“These sample results raise great concern for the health and safety of our communities, river users and the wildlife in the Dan River Basin ecosystem.” said Tiffany Haworth, executive director of the Dan River Basin Association.

After Waterkeepers initiated enforcement actions for illegal coal ash water pollution at two Duke Energy coal plants in North Carolina last year, the state filed lawsuits accusing Duke of illegal pollution discharges from leaks in its coal ash ponds at all 14 of its coal-fired power plants in the state of North Carolina. This includes Duke’s plant on the Dan River, where the state accused Duke of engineering an illegal discharge point to channel contamination leaking out of the ash pond into the river without authorization. A 2009 EPA study labeled Duke’s 53-year old Dan River ash pond dams “significant hazard potential structures.” Field inspections found the dams leaking and their surfaces sliding.

Duke stopped generating electricity at the coal plant in 2012, however the ash remains impounded at the site. While utilities in South Carolina have settled Waterkeeper lawsuits and started cleaning up their leaking ash ponds, Duke has thus far refused to responsibly address their ongoing contamination of public water supplies.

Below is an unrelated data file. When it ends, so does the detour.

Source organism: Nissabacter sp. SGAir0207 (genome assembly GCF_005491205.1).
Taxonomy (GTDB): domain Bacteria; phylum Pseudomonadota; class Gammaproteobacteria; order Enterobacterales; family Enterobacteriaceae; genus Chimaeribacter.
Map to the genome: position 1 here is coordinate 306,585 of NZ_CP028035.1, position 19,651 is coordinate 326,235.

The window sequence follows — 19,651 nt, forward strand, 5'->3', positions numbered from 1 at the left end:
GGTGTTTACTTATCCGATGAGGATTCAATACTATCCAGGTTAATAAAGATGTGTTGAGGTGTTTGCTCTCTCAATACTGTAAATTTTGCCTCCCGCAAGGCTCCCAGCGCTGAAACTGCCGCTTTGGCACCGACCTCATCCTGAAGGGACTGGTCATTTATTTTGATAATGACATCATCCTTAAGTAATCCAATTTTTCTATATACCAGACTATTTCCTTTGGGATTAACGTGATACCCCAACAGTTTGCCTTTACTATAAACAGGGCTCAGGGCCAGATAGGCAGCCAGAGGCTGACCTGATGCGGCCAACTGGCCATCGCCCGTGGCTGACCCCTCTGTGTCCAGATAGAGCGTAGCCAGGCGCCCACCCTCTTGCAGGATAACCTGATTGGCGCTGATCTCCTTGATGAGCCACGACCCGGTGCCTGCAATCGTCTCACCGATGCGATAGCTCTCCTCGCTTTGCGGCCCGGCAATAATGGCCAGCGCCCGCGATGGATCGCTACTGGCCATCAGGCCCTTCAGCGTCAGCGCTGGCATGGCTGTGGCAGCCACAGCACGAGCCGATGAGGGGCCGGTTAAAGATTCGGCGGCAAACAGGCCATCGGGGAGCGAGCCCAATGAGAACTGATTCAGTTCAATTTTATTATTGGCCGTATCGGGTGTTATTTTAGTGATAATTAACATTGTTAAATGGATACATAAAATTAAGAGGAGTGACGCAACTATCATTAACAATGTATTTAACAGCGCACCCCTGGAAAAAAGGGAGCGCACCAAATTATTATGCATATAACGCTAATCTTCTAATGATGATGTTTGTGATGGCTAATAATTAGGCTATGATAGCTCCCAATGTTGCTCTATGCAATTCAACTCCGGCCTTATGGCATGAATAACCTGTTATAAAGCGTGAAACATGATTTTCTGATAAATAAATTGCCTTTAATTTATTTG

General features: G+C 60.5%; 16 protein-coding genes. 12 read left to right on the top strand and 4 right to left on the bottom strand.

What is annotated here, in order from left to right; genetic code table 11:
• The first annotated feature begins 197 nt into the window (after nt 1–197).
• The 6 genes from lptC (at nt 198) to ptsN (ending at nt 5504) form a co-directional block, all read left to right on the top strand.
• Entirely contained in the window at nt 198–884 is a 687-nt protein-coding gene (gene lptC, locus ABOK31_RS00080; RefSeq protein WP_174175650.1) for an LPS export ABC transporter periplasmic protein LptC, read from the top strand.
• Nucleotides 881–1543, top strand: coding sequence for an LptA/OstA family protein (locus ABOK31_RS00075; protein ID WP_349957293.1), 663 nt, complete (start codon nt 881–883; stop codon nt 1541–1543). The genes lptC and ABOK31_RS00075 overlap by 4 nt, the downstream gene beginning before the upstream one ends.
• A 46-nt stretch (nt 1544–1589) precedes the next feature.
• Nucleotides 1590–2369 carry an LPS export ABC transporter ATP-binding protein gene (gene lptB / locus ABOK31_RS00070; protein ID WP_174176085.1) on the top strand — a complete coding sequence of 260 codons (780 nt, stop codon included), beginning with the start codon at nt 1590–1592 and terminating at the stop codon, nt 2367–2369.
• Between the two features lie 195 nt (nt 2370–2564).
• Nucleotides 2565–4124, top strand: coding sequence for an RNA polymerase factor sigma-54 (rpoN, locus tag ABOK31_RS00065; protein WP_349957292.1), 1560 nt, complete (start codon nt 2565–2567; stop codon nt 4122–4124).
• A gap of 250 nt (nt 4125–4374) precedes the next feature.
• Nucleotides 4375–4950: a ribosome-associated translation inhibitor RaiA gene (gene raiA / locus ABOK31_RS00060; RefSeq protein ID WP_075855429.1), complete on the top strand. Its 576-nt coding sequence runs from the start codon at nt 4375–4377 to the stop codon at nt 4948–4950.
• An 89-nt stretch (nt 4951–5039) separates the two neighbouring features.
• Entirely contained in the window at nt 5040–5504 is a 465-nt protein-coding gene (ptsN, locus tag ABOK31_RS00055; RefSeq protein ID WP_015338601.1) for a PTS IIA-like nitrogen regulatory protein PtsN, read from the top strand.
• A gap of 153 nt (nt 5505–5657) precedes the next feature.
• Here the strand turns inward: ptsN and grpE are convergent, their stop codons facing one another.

The Dan River coal ash spill appears to be the third largest in U.S. history. In 2008, a billion gallons of ash slurry spilled into the Emory River from a Tennessee Valley Authority power plant in Kingston, Tennessee. In 2006, 100 million gallons of coal ash spilled into the Delaware River from PPL.

See additional images in this slideshow:

[blackoutgallery id="320266"]

Visit EcoWatch’s COAL and WATER pages for more related news on this topic.

EcoWatch Daily Newsletter

Electric cars recharge at public charging stations. Sven Loeffler / iStock / Getty Images Plus

By Ben Jervey

Drivers of electric cars are being unfairly punished by punitive fees in several states, according to a newly published analysis by Consumer Reports. Legislators in 26 states have enacted or proposed special registration fees for electric vehicles (EVs) that the consumer advocacy group found to be more expensive than the gas taxes paid by the driver of an average new gasoline vehicle.

Read More Show Less
A plastic bag sticks to a wire fence in a remote location in the Mourne Mountains, co Down, Northern Ireland. Dave G Kelly / Moment / Getty Images